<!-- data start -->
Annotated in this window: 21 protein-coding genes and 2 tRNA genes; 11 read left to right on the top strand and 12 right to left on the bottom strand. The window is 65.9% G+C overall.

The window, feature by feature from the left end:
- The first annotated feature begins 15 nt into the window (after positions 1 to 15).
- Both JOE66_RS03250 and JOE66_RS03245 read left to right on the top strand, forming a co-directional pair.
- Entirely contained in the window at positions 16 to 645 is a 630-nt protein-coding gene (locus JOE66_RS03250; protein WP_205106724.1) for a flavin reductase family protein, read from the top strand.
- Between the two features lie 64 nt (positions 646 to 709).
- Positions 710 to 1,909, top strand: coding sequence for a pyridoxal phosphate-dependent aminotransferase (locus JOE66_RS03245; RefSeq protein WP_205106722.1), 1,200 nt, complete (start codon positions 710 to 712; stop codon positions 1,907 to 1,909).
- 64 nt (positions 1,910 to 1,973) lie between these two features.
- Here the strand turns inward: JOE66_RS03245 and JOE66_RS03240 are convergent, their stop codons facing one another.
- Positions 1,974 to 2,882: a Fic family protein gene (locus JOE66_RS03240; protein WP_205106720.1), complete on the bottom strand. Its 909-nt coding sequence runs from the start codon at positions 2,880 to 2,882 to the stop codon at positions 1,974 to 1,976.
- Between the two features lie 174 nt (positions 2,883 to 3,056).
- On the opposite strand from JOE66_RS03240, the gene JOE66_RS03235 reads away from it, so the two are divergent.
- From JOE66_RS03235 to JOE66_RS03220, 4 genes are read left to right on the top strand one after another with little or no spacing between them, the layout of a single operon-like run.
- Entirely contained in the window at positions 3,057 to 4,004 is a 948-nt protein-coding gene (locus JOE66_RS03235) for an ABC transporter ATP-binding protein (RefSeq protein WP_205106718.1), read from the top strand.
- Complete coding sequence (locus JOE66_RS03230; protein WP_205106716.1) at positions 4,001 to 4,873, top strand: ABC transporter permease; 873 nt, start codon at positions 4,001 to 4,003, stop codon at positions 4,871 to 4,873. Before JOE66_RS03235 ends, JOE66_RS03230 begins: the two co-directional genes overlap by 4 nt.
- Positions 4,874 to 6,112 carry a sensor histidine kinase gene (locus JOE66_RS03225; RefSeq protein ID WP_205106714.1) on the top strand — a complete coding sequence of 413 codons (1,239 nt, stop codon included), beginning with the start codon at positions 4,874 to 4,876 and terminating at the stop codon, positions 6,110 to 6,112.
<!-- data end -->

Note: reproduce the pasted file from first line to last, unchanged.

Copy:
Annotated in this window: 21 protein-coding genes and 2 tRNA genes; 11 read left to right on the top strand and 12 right to left on the bottom strand. The window is 65.9% G+C overall.

The window, feature by feature from the left end:
- The first annotated feature begins 15 nt into the window (after positions 1 to 15).
- Both JOE66_RS03250 and JOE66_RS03245 read left to right on the top strand, forming a co-directional pair.
- Entirely contained in the window at positions 16 to 645 is a 630-nt protein-coding gene (locus JOE66_RS03250; protein WP_205106724.1) for a flavin reductase family protein, read from the top strand.
- Between the two features lie 64 nt (positions 646 to 709).
- Positions 710 to 1,909, top strand: coding sequence for a pyridoxal phosphate-dependent aminotransferase (locus JOE66_RS03245; RefSeq protein WP_205106722.1), 1,200 nt, complete (start codon positions 710 to 712; stop codon positions 1,907 to 1,909).
- 64 nt (positions 1,910 to 1,973) lie between these two features.
- Here the strand turns inward: JOE66_RS03245 and JOE66_RS03240 are convergent, their stop codons facing one another.
- Positions 1,974 to 2,882: a Fic family protein gene (locus JOE66_RS03240; protein WP_205106720.1), complete on the bottom strand. Its 909-nt coding sequence runs from the start codon at positions 2,880 to 2,882 to the stop codon at positions 1,974 to 1,976.
- Between the two features lie 174 nt (positions 2,883 to 3,056).
- On the opposite strand from JOE66_RS03240, the gene JOE66_RS03235 reads away from it, so the two are divergent.
- From JOE66_RS03235 to JOE66_RS03220, 4 genes are read left to right on the top strand one after another with little or no spacing between them, the layout of a single operon-like run.
- Entirely contained in the window at positions 3,057 to 4,004 is a 948-nt protein-coding gene (locus JOE66_RS03235) for an ABC transporter ATP-binding protein (RefSeq protein WP_205106718.1), read from the top strand.
- Complete coding sequence (locus JOE66_RS03230; protein WP_205106716.1) at positions 4,001 to 4,873, top strand: ABC transporter permease; 873 nt, start codon at positions 4,001 to 4,003, stop codon at positions 4,871 to 4,873. Before JOE66_RS03235 ends, JOE66_RS03230 begins: the two co-directional genes overlap by 4 nt.
- Positions 4,874 to 6,112 carry a sensor histidine kinase gene (locus JOE66_RS03225; RefSeq protein ID WP_205106714.1) on the top strand — a complete coding sequence of 413 codons (1,239 nt, stop codon included), beginning with the start codon at positions 4,874 to 4,876 and terminating at the stop codon, positions 6,110 to 6,112.